Supervisor: Dr Monica Franco-Santos, Reader in Organizational Governance and Performance
The use of algorithms in artificial intelligence (AI) technologies permeates our society (Alaimo & Kallinikos, 2021; Gritsenko & Wood, 2022; Vassilopoulou, Kyriakidou, Özbilgin, & Groutsis, 2022). These devices are gradually transforming the internal governance mechanisms of organisations (Kellogg, Valentine, & Christin, 2020)–i.e., the formal and informal mechanisms managers use to facilitate the delivery of organisational goals. Algorithms have been defined as computer-programmed procedures that transform input data (“big data” or otherwise) into an outcome using a predetermined formula (Gillespie, 2014).
Their use is promoted to benefit learning, decision-making and the selection, allocation, and coordination of complex tasks (Jarrahi et al., 2021; Parent-Rocheleau & Parker, 2022; Van den Broek, Sergeeva, & Huysman, 2021; Waldkirch, Bucher, Schou, & Grünwald, 2021). As a result, more and more algorithms are being developed to enhance and modernise management practices. However, we still know little about how algorithms work and their consequences within and beyond organisations.
Possible Research Areas
We are interested in supervising keen and passionate individuals—with backgrounds in business or organisation studies, sociology, economics, law or psychology—who wish to understand phenomena related to:
- Internal governance with algorithms.
- The use of algorithms in performance management practices.
- The use of algorithms in rewards-related practices (base pay increases, bonuses/incentives).
- The intended and unintended consequences of using algorithms to influence people’s decision-making and behaviour.
Alaimo, C., & Kallinikos, J. (2021). Managing by Data: Algorithmic Categories and Organizing. Organization Studies, 42(9), 1385–1407. https://doi.org/10.1177/0170840620934062
Gillespie, T. (2014). The relevance of algorithms. In Media technologies: Essays on communication, materiality, and society (p. 167). Cambridge, MA: MIT Press.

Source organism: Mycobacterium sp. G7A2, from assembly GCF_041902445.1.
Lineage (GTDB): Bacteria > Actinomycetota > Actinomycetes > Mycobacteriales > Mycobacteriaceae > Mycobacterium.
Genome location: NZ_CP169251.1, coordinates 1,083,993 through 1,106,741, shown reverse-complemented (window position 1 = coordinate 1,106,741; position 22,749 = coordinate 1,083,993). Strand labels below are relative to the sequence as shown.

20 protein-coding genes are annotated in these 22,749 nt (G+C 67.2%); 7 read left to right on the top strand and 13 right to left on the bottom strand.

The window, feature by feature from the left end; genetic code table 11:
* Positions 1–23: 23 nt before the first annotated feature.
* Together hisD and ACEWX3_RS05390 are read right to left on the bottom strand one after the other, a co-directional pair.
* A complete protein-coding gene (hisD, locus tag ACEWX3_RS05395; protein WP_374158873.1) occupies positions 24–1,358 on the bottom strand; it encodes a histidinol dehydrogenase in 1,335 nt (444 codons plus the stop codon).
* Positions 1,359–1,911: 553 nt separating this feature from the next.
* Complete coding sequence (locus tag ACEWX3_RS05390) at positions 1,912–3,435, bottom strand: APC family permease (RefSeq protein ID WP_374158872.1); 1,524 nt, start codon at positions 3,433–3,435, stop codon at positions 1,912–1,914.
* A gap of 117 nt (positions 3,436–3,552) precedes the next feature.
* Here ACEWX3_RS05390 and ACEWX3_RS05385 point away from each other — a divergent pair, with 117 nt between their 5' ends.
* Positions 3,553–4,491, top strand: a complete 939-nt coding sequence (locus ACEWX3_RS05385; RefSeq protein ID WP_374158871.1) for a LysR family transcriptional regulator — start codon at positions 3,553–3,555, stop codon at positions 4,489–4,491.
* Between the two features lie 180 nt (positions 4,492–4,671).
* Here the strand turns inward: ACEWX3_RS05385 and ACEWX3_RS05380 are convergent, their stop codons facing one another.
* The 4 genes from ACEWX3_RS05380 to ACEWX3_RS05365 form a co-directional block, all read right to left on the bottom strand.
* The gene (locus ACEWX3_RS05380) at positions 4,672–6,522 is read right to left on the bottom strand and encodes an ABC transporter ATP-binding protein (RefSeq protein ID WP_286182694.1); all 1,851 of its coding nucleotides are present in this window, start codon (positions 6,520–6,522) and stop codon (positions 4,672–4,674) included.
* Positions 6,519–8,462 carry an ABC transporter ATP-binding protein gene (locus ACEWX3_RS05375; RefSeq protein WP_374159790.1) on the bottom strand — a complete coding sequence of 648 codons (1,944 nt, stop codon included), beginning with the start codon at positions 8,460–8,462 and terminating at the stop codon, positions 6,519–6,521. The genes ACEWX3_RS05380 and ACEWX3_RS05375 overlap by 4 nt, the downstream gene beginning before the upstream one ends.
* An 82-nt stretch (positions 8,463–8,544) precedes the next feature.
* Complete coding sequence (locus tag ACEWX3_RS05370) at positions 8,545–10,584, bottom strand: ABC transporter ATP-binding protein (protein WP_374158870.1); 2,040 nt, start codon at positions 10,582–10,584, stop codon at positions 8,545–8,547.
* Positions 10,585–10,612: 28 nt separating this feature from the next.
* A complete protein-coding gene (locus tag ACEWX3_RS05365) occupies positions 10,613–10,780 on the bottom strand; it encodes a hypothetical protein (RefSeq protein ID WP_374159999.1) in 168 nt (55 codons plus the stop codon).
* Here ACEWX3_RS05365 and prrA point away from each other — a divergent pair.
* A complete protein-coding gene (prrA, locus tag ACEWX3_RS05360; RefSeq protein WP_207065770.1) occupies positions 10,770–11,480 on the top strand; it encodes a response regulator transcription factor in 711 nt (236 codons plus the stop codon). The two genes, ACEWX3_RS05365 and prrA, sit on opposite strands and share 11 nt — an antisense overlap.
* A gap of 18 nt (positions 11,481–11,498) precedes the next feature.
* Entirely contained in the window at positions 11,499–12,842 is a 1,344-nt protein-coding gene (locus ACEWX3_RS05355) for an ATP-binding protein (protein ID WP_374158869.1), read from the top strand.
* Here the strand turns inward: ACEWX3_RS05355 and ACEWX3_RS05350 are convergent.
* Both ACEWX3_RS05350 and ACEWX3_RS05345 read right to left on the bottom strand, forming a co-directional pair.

Gritsenko, D., & Wood, M. (2022). Algorithmic governance: A modes of governance approach. Regulation and Governance, 16(1), 45–62. https://doi.org/10.1111/rego.12367
Jarrahi, M. H., Newlands, G., Lee, M. K., Wolf, C. T., Kinder, E., & Sutherland, W. (2021). Algorithmic management in a work context. Big Data and Society, 8(2). https://doi.org/10.1177/20539517211020332
Kellogg, K. C., Valentine, M. A., & Christin, A. (2020). Algorithms at Work: The New Contested Terrain of Control. Academy of Management Annals, 14(1), 366–410.
Parent-Rocheleau, X., & Parker, S. K. (2022). Algorithms as work designers: How algorithmic management influences the design of jobs. Human Resource Management Review, 32(3), 1–17. https://doi.org/10.1016/j.hrmr.2021.100838
Van den Broek, E., Sergeeva, A., & Huysman, M. (2021). When the machine meets the expert: An ethnography of developing AI for hiring. MIS Quarterly, 45(3), 1557–1580.
Vassilopoulou, J., Kyriakidou, O., Özbilgin, M. F., & Groutsis, D. (2022). Scientism as illusio in HR algorithms: Towards a framework for algorithmic hygiene for bias proofing. Human Resource Management Journal, (September 2021), 1–15. https://doi.org/10.1111/1748-8583.12430
Waldkirch, M., Bucher, E., Schou, P. K., & Grünwald, E. (2021). Controlled by the algorithm, coached by the crowd – how HRM activities take shape on digital work platforms in the gig economy. International Journal of Human Resource Management, 32(12), 2643–2682.
Dr Monica Franco-Santos, Email: firstname.lastname@example.org